One business page, Sunday NYTimes. Two articles. Two distinct visions of our future.
Andrew Sorkin’s “A Growing Aversion to Ticker Symbols” describes the seeming tsunami of private equity money creating a shadow economy, engulfing publicly traded stocks, escaping the scrutiny of Sarbanes Oxley and the SEC, and enabling CEO compensation even greater than we’ve seen in public companies:
As one buyout king put it over drinks… “If one of my C.E.O.’s made $100 million, I’d say that’s great because it means that we probably just made $2 billion.”
Licensed greed, free of oversight.
In the same article, John Thain, the New York Stock Exchange’s CEO, reminds us that much of the big money in private equity lies in taking the companies back public again.
Viewed this way, private equity is simply the vehicle du jour for creating efficiency in the financial and asset markets. Take the old company out of circulation for a bit, do a turn in drydock, clean up the turbines, a new coat of paint, voila—new company. A public service.
Au contraire, says Ben Stein in "The Hard Rain That’s Falling on Capitalism. A writer and literate comedian, he has standing as an economist. He came by it honestly; his father was chairman of the Council of Economic Advisors under the Nixon and Ford administrations.
Capitalism values people as individuals according to contract…not according to the status of our birth. This in itself is a miracle.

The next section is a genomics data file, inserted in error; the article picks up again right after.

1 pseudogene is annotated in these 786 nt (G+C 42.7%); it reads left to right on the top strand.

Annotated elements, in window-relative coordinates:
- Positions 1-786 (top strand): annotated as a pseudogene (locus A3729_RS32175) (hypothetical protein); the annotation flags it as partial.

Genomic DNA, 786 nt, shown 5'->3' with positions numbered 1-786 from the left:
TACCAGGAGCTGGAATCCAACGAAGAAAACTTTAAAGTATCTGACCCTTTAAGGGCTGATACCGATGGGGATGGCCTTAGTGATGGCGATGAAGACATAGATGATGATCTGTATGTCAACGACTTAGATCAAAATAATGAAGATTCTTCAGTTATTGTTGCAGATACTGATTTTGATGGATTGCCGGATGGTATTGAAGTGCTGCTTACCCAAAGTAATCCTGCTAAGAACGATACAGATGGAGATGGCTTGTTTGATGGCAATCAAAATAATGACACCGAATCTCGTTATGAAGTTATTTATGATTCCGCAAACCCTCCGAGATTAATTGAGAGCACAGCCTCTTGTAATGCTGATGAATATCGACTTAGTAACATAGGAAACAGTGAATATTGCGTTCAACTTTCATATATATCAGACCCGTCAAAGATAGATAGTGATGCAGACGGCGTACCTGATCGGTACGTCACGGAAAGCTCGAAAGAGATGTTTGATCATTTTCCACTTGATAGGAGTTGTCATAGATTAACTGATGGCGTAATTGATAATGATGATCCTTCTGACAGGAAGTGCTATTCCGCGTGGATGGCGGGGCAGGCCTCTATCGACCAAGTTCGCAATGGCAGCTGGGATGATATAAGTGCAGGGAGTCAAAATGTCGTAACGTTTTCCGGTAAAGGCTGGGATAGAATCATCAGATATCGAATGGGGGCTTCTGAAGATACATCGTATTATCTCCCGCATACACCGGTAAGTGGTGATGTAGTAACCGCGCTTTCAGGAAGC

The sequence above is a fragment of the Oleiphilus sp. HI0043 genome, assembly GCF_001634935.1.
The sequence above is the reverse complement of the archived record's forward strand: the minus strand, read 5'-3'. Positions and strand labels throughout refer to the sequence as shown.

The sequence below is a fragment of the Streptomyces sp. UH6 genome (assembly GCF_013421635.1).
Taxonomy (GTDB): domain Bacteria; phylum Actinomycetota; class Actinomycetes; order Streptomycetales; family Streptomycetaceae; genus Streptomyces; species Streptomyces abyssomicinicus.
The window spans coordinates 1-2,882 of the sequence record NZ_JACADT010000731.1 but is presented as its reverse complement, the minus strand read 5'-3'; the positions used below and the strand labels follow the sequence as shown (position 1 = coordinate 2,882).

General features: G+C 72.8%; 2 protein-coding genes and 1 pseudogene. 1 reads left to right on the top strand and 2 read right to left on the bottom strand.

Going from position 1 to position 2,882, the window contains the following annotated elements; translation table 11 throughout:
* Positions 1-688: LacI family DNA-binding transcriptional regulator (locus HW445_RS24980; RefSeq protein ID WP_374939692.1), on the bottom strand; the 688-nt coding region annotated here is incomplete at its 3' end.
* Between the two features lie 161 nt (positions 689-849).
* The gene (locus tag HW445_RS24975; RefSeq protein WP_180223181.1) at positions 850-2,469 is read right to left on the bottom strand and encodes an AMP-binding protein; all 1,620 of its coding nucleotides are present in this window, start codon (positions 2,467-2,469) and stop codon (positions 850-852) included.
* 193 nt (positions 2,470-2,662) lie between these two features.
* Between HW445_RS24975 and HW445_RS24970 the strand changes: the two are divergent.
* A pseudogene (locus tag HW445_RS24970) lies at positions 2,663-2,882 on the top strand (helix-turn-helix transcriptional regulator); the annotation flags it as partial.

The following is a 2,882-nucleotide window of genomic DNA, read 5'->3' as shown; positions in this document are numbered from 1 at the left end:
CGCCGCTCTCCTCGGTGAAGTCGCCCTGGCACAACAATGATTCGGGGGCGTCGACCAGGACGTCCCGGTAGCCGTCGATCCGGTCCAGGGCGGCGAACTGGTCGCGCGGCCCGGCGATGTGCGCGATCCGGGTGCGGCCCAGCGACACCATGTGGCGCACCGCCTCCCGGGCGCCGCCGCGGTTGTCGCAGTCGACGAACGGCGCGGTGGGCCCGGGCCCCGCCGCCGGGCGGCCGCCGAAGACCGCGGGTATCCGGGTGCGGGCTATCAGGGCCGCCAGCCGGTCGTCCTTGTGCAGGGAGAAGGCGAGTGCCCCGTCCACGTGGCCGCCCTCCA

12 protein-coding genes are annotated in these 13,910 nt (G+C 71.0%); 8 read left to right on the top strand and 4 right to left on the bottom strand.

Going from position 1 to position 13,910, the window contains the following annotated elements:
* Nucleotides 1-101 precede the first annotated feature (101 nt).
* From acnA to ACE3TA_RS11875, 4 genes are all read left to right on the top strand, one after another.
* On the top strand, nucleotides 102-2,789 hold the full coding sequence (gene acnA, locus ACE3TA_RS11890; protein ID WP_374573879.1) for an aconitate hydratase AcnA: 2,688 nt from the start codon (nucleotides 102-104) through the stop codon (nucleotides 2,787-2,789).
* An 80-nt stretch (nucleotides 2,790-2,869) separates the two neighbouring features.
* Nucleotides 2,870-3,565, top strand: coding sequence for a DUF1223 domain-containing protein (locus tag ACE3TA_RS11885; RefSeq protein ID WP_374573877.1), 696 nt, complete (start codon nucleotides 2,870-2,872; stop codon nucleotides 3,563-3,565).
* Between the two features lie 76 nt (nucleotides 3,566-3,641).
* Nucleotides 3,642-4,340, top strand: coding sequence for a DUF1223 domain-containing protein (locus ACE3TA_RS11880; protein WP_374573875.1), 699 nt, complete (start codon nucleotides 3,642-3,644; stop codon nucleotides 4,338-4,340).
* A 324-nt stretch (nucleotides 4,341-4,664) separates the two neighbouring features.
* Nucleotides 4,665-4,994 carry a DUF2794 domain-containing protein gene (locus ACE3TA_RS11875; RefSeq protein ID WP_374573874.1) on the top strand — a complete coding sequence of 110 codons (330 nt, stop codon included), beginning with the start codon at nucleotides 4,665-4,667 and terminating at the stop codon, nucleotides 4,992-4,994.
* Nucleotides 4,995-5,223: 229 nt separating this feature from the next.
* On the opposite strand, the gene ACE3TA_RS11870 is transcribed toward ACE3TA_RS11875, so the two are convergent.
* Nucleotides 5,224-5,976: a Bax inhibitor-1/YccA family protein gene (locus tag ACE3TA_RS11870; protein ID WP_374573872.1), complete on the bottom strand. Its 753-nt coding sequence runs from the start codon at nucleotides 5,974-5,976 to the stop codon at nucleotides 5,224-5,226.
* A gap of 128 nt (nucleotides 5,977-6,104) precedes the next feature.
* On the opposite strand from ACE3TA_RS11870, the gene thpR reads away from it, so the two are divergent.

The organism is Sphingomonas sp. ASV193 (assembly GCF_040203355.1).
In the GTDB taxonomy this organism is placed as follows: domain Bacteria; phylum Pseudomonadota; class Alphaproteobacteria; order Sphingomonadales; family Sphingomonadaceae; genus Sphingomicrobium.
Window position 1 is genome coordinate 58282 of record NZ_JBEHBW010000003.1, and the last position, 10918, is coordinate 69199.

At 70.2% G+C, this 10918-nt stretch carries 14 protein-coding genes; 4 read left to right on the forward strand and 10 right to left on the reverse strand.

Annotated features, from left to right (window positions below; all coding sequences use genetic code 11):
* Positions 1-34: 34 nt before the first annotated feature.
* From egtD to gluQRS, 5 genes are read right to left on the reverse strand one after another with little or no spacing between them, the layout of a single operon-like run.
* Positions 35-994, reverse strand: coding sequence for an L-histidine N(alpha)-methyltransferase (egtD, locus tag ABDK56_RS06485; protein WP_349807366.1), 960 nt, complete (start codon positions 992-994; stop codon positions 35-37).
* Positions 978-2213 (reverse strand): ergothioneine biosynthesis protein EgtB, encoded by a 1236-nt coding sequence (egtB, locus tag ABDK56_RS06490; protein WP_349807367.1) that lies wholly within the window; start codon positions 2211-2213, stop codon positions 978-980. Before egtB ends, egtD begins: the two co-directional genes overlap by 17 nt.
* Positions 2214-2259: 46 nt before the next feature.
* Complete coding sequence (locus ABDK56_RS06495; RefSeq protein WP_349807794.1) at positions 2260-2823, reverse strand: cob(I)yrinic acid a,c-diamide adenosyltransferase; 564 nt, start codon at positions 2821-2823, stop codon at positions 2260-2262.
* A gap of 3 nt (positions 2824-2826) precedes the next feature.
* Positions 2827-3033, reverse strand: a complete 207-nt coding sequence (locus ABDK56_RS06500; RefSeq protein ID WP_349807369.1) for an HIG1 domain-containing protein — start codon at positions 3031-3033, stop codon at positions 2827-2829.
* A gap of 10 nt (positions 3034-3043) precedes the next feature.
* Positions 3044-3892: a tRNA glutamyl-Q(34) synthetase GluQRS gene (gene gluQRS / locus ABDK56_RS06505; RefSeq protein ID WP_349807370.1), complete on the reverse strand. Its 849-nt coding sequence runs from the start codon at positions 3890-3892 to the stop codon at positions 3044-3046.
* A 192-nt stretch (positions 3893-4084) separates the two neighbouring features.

This miracle has been vibrant in the lives of hundreds of millions of Americans who have gone from nothing to something, thanks to the dynamics of capitalism. They have seen their pay rise and they have been able to convert their sweat and toil and creativity into capital by saving and investing in the stock market and becoming capitalists themselves — myself.
The system of capitalism is wide open. If you have an idea, you can turn it into capital.
But… in capitalism, the most fundamental building block is trust.
When I see what the top dogs at all too many corporations are now doing to that trust, I feel queasy. Outrageous — yes, obscene — pay. Greedy backdating of stock options, which in my opinion is straight-up theft. Managers buying assets from their trustors, the stockholders, at pennies on the dollar, then forestalling competing bids with lockups and insane breakup fees.
These misdeeds and many, many more are hammer blows at the granite foundation of trust we built in the 1940s and ’50s. How long democratic capitalism can survive these blows before it gives in and gives birth to revolution or to an out-and-out aristocracy, I am not sure.
Stein’s not alone. Professor Bruce Scott, of Harvard Business School, is in the final stages of a forthcoming book tentatively titled Capitalism and Democracy in a New World. He enthralled senior audiences at Harvard Business School’s reunion last fall. A great number of seasoned MBAs, it turns out, share Stein’s sense that something is rotten in the State of Business.
Scott suggests we have succumbed to an exceedingly narrow application of the democratic concept of freedom—economic freedom. Capitalism, he suggests, is strangling democracy. Scott points to the same social tensions Stein mentions—the accelerating gap in wealth across the world.
Financial fine-tuning for fitness is salutary. A nation of laws is a wonderful thing. But a nation whose laws of financial fine-tuning are opaque, written by those with a bias toward more concentration of wealth, and even then brazenly violated, is not a nation whose capitalist system is any longer built on trust.
If capitalism’s best effort at an ethical pronouncement is, “hey, it wasn’t illegal,” then Stein is an optimist.
We can do better.